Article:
In addition to physical and virtual network adapters, CommView
allows you to select one of the "Decrypted
for capturing and decrypting local SSL traffic. These are not real
adapters; rather, they are emulated and called "adapters" for
simplicity. When you capture decrypted local SSL traffic from these
adapters, CommView emulates TCP packets using intercepted SSL
sessions. As a result, you can work with those packets just like
you would normally work with any other packets from real
When working with decrypted SSL traffic, please keep in mind the
local SSL traffic can
be decrypted. In other words, CommView (or any other software)
cannot decrypt other computers' encrypted traffic. If it could, we
would have probably received a multimillion-dollar award for the
greatest breakthrough in cryptography.
is highly recommended that you close
your browsers before
you start capturing SSL traffic and open
them after you have started capturing.
This is necessary to make sure that the browsers are able to update
their list of trusted certificates; CommView adds its certificate
to the trusted store, thereby making it possible to intercept and
decrypt SSL traffic.
cannot guarantee that CommView can decrypt each and every SSL
session originating from your computer. Some applications use
highly customized components for SSL encryption. We did, however,
make sure that all
modern popular browsers are supported.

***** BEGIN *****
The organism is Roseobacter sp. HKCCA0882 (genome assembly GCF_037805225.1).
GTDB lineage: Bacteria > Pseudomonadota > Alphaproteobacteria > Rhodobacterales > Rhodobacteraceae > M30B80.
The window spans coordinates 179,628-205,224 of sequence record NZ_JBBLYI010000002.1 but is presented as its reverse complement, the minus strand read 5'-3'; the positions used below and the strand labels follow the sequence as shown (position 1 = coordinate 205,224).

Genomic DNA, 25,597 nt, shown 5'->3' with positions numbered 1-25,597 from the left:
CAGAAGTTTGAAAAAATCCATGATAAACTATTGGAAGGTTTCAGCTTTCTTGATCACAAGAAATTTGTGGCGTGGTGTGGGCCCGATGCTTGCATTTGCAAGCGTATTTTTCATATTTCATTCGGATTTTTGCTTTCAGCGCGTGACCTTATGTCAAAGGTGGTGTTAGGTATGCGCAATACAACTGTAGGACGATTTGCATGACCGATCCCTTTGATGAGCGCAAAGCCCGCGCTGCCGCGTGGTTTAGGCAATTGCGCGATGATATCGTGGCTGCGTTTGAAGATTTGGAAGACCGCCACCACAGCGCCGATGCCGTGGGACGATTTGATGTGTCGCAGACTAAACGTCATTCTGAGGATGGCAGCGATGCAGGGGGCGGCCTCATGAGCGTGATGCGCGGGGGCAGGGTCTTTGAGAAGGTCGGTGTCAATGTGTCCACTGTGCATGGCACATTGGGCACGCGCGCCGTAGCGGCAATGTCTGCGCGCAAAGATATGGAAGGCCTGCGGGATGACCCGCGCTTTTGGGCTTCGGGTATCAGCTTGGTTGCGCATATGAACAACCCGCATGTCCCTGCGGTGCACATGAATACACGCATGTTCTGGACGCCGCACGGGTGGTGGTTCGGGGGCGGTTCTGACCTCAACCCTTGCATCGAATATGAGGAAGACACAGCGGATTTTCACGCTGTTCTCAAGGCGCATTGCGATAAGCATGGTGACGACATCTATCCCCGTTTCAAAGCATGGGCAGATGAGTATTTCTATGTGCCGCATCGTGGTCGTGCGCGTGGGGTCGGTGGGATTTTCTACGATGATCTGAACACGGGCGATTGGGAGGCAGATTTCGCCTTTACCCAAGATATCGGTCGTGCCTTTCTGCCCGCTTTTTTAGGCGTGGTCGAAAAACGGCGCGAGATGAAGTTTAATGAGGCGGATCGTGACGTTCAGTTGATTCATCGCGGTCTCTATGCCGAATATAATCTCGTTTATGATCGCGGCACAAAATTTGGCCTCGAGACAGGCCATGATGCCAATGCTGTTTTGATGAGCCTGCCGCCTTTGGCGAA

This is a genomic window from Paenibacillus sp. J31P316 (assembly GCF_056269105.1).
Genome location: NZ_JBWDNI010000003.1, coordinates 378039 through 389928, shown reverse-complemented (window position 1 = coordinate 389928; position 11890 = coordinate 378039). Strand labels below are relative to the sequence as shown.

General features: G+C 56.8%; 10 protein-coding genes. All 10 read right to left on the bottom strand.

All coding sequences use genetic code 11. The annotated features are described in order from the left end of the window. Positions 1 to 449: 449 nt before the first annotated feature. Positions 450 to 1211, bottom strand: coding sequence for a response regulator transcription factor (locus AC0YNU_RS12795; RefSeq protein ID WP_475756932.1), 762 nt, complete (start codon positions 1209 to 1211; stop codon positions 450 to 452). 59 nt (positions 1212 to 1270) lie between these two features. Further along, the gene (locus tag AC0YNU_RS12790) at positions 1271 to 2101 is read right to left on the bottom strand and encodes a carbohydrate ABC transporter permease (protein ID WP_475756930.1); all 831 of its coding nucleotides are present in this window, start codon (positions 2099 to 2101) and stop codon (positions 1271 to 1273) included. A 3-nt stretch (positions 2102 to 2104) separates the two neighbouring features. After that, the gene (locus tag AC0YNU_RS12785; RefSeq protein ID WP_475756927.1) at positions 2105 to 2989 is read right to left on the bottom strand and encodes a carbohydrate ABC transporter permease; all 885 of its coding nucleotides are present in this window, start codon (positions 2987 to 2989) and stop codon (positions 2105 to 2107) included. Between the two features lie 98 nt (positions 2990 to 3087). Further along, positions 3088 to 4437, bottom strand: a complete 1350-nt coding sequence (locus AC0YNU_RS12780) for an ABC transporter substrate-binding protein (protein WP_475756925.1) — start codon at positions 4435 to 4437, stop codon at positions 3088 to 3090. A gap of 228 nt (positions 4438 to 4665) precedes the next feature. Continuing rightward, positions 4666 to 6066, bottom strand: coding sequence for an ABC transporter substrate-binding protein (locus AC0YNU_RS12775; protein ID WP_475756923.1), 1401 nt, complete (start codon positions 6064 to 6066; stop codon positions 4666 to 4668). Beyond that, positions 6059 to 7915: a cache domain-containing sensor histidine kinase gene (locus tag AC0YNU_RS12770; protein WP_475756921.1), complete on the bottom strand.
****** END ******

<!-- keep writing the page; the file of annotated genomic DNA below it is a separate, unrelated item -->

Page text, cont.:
you have started capturing, some applications might complain about
or "untrusted" SSL certificate.
This is normal, as CommView acts as a middleman between the
software running on your computer and the server it connects to.
This involves temporary (only when CommView is capturing data)
replacing of the server certificate with CommView’s own
certificate. If you see such an "unknown certificate" message,
simply restart the application in question. This should solve the
problem in most cases. If this doesn't help, you may want to add
CommView's certificate to the application's trusted certificate
store, if it has one. The certificate can be found
Files (x86)\CommView\certs\SSL\CommView CA 2.cer (for
64-bit Windows) or C:\Program
Files\CommView\certs\SSL\CommView CA 2.cer (for
32-bit Windows). If this doesn't help either, unfortunately there
is nothing we can do.
TCP/IP packets that you see in this capture mode are emulated. This
means that they have artificial
Ethernet, IP, and TCP headers.
Such packets have specific source and destination MAC addresses:
00:00:00:00:10 and 00:00:00:00:20 for inbound packets and vice
versa for outbound packets. They also have emulated SEQ and ACK
packets are emulated, they may not
fully reflect the structure of the real SSL
For example, a 10,000-byte-long SSL-encrypted Web page sent to your
browser may be transferred using 7 or 8 encrypted TCP packets in
reality, but in CommView, the entire page may be presented as a
single 10,000-byte-long TCP packet that contains decrypted data.
Similarly, SSL session handshakes are not displayed, as they carry
no useable payload.
There are three types of decrypted SSL emulated adapters to choose
SSL (Decrypted) + HTTP
SSL (Decrypted) + TCP
The first one captures only SSL sessions. The second one captures
SSL sessions and HTTP (unencrypted) sessions. The third one
captures SSL sessions and any other TCP sessions. Please note that
all of the three modes present emulated TCP sessions, with the
specificities described above. If you want to see original,
unmodified packets as sent/received by your network adapter, then
select that adapter rather than one of the emulated adapters in